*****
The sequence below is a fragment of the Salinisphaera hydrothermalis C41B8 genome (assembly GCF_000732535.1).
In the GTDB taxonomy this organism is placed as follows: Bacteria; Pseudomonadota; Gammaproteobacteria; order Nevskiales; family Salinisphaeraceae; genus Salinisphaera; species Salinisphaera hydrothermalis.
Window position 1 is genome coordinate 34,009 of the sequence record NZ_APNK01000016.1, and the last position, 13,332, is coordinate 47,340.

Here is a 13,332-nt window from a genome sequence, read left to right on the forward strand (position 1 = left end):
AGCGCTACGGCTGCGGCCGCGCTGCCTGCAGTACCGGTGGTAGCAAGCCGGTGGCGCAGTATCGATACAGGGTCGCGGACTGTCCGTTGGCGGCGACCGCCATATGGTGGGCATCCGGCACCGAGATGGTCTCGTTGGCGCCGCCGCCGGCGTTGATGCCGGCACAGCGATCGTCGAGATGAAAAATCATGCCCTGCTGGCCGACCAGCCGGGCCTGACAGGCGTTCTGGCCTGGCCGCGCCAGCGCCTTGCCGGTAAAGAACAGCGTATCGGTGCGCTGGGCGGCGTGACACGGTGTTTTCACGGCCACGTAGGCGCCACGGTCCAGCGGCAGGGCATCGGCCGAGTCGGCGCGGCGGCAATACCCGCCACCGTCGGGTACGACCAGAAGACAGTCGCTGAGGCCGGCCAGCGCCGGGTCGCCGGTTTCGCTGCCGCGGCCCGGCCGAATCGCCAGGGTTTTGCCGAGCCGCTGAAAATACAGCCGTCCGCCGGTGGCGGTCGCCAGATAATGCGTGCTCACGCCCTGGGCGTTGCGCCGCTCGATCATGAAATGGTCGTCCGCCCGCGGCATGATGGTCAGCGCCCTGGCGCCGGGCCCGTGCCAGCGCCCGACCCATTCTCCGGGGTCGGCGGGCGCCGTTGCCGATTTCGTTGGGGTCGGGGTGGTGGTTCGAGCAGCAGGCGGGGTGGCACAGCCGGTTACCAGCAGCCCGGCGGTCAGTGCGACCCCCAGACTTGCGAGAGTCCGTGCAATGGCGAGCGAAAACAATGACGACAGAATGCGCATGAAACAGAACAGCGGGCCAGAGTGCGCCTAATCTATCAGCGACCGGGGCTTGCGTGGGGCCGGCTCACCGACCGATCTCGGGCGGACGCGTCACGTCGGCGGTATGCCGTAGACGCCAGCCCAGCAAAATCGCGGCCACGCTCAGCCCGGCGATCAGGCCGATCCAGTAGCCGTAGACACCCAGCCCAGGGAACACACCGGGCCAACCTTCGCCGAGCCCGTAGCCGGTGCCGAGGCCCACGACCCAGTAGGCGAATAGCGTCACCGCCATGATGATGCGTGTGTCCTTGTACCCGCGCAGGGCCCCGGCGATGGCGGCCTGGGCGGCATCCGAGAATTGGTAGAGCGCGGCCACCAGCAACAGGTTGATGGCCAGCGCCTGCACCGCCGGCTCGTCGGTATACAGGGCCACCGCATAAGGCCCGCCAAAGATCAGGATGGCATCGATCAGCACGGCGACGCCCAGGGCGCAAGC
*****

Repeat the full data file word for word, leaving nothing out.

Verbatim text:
The sequence below is a fragment of the Salinisphaera hydrothermalis C41B8 genome (assembly GCF_000732535.1).
In the GTDB taxonomy this organism is placed as follows: Bacteria; Pseudomonadota; Gammaproteobacteria; order Nevskiales; family Salinisphaeraceae; genus Salinisphaera; species Salinisphaera hydrothermalis.
Window position 1 is genome coordinate 34,009 of the sequence record NZ_APNK01000016.1, and the last position, 13,332, is coordinate 47,340.

Here is a 13,332-nt window from a genome sequence, read left to right on the forward strand (position 1 = left end):
AGCGCTACGGCTGCGGCCGCGCTGCCTGCAGTACCGGTGGTAGCAAGCCGGTGGCGCAGTATCGATACAGGGTCGCGGACTGTCCGTTGGCGGCGACCGCCATATGGTGGGCATCCGGCACCGAGATGGTCTCGTTGGCGCCGCCGCCGGCGTTGATGCCGGCACAGCGATCGTCGAGATGAAAAATCATGCCCTGCTGGCCGACCAGCCGGGCCTGACAGGCGTTCTGGCCTGGCCGCGCCAGCGCCTTGCCGGTAAAGAACAGCGTATCGGTGCGCTGGGCGGCGTGACACGGTGTTTTCACGGCCACGTAGGCGCCACGGTCCAGCGGCAGGGCATCGGCCGAGTCGGCGCGGCGGCAATACCCGCCACCGTCGGGTACGACCAGAAGACAGTCGCTGAGGCCGGCCAGCGCCGGGTCGCCGGTTTCGCTGCCGCGGCCCGGCCGAATCGCCAGGGTTTTGCCGAGCCGCTGAAAATACAGCCGTCCGCCGGTGGCGGTCGCCAGATAATGCGTGCTCACGCCCTGGGCGTTGCGCCGCTCGATCATGAAATGGTCGTCCGCCCGCGGCATGATGGTCAGCGCCCTGGCGCCGGGCCCGTGCCAGCGCCCGACCCATTCTCCGGGGTCGGCGGGCGCCGTTGCCGATTTCGTTGGGGTCGGGGTGGTGGTTCGAGCAGCAGGCGGGGTGGCACAGCCGGTTACCAGCAGCCCGGCGGTCAGTGCGACCCCCAGACTTGCGAGAGTCCGTGCAATGGCGAGCGAAAACAATGACGACAGAATGCGCATGAAACAGAACAGCGGGCCAGAGTGCGCCTAATCTATCAGCGACCGGGGCTTGCGTGGGGCCGGCTCACCGACCGATCTCGGGCGGACGCGTCACGTCGGCGGTATGCCGTAGACGCCAGCCCAGCAAAATCGCGGCCACGCTCAGCCCGGCGATCAGGCCGATCCAGTAGCCGTAGACACCCAGCCCAGGGAACACACCGGGCCAACCTTCGCCGAGCCCGTAGCCGGTGCCGAGGCCCACGACCCAGTAGGCGAATAGCGTCACCGCCATGATGATGCGTGTGTCCTTGTACCCGCGCAGGGCCCCGGCGATGGCGGCCTGGGCGGCATCCGAGAATTGGTAGAGCGCGGCCACCAGCAACAGGTTGATGGCCAGCGCCTGCACCGCCGGCTCGTCGGTATACAGGGCCACCGCATAAGGCCCGCCAAAGATCAGGATGGCATCGATCAGCACGGCGACGCCCAGGGCGCAAGC